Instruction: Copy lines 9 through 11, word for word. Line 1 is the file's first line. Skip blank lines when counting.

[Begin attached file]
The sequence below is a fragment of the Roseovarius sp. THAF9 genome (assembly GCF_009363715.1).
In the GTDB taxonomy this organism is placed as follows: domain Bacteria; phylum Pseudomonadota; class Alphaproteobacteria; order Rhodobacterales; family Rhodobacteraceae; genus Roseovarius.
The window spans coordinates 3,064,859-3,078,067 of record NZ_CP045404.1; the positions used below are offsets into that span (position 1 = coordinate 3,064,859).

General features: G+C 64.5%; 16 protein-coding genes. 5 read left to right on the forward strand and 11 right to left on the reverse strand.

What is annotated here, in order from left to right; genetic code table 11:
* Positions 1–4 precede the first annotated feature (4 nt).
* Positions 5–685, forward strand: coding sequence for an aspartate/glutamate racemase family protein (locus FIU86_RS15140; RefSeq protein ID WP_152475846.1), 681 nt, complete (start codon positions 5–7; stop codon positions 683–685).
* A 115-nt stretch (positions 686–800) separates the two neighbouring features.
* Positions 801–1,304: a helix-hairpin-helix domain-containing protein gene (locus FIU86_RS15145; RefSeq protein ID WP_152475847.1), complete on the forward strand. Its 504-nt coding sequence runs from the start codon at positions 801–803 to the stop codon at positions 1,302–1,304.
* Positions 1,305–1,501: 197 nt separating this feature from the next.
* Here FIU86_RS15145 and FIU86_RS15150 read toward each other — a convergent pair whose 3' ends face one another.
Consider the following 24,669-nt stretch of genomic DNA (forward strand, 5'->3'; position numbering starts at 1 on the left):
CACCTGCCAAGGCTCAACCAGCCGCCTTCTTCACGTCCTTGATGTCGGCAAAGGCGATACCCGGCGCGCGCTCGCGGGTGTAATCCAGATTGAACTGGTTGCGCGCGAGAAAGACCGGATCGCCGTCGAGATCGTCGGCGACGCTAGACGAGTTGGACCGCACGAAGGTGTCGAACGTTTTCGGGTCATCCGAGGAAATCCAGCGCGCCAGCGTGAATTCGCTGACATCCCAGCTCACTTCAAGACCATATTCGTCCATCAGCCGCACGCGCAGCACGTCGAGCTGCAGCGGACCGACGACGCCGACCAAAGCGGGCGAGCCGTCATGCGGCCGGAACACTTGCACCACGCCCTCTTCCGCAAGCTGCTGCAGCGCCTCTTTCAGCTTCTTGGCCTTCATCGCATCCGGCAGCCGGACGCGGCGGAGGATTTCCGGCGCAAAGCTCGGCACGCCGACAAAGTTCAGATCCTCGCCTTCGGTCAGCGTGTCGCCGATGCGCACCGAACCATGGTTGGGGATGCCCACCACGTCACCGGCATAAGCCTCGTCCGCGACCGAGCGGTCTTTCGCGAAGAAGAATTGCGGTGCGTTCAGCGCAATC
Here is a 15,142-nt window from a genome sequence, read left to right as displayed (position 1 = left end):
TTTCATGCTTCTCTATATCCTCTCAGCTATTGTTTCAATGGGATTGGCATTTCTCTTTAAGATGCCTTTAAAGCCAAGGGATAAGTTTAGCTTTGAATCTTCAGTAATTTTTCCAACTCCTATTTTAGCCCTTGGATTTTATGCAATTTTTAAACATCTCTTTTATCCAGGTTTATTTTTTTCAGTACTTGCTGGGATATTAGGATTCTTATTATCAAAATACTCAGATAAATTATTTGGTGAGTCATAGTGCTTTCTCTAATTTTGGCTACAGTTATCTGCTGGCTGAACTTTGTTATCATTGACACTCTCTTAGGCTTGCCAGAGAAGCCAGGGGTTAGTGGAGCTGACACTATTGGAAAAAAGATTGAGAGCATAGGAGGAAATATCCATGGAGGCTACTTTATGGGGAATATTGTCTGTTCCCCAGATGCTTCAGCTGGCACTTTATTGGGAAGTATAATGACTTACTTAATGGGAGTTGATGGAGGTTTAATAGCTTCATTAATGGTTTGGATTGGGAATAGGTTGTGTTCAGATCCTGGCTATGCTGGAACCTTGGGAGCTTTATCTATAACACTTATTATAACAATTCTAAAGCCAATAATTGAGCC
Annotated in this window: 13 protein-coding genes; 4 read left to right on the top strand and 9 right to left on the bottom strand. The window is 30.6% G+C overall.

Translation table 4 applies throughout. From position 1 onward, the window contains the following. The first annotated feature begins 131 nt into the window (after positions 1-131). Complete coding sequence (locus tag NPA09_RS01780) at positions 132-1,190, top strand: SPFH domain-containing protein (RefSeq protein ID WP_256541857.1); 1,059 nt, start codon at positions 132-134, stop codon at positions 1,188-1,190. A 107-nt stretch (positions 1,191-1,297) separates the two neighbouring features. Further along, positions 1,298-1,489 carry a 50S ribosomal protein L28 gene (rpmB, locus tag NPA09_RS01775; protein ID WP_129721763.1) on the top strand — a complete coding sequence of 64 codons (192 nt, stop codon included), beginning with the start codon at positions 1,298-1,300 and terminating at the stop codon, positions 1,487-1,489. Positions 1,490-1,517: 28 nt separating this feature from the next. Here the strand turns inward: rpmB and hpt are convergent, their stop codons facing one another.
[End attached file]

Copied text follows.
* Positions 801–1,304: a helix-hairpin-helix domain-containing protein gene (locus FIU86_RS15145; RefSeq protein ID WP_152475847.1), complete on the forward strand. Its 504-nt coding sequence runs from the start codon at positions 801–803 to the stop codon at positions 1,302–1,304.
* Positions 1,305–1,501: 197 nt separating this feature from the next.
* Here FIU86_RS15145 and FIU86_RS15150 read toward each other — a convergent pair whose 3' ends face one another.